It could be done, the researchers found, while preserving an abundant food supply for people and while also staying within the time scale to keep global temperatures from rising past 2 degrees Celsius, the upper target of the Paris Agreement.

“It’s one of the most cost effective ways of combating climate change,” said Bernardo B.N. Strassburg, one of the study’s authors and an environmental scientist with Pontifical Catholic University of Rio de Janeiro and the International Institute for Sustainability. “And it’s one of the most important ways of avoiding global extinctions.”

The researchers used a map from the European Space Agency that breaks down the surface of the planet into a grid of parcels classified by ecosystem: forests, wetlands, shrub lands, grasslands and arid regions. Using an algorithm they developed, the scientists evaluated which swaths, if returned to their natural states, would yield the highest returns for mitigating climate change and biodiversity loss at the lowest cost.

It was not enough simply to lay one result on top of the other. “If you really want to optimize for all three things at the same time,” Dr. Strassburg said, “that leads to a different map.”

A similar and complementary tool, The Global Safety Net, was released last month. It identifies the most strategic 50 percent of the planet to protect, filtering for rare species, high biodiversity, large mammal landscapes, intact wilderness and climate stabilization.

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Rocky Mountain Institute:

Buildings are quickly becoming a cornerstone of ambitious climate policy, as policymakers recognize they can’t achieve the necessary science-based emissions reductions without tackling this stubborn sector. This means states and cities across the country won’t meet their climate goals if new buildings in their jurisdiction include fossil fuel systems that lock in carbon emissions over the 50 to 100-year building lifetime.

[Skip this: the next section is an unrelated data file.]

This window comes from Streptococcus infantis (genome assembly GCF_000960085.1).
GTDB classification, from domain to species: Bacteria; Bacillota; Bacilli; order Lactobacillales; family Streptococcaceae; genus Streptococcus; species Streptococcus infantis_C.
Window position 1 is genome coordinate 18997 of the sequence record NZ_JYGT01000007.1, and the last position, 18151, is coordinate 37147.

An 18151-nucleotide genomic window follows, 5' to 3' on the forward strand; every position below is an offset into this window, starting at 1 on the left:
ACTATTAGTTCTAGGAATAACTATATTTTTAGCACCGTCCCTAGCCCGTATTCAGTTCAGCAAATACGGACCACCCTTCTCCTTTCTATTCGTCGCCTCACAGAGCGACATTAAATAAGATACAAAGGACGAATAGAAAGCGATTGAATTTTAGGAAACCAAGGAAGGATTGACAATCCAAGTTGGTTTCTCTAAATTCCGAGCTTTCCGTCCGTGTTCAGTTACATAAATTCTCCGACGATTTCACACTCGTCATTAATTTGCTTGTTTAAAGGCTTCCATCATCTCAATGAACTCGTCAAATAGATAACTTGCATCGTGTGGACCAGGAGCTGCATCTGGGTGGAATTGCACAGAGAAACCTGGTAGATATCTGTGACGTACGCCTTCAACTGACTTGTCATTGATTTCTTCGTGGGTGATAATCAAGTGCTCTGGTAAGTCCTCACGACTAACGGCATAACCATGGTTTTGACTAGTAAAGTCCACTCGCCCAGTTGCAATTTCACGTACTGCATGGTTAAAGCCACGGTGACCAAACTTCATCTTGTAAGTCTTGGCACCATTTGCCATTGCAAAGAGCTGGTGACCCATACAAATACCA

The cost of such an ambitious transition is often the first consideration. Thus, to help inform these crucial decisions, Rocky Mountain Institute updated and expanded our 2018 analysis, The Economics of Electrifying Buildings. We examined the economics and carbon emissions impacts of electrifying residential space and water heating, now with seven new cities and additional methodology changes. Today, we are releasing the first set of our findings examining newly constructed single-family homes.

In every city we analyzed, a new all-electric, single-family home is less expensive than a new mixed-fuel home that relies on gas for cooking, space heating, and water heating. Net present cost savings over the 15-year period of study are as high as $6,800 in New York City, where the all-electric home also results in 81 percent lower carbon emissions over the mixed-fuel home.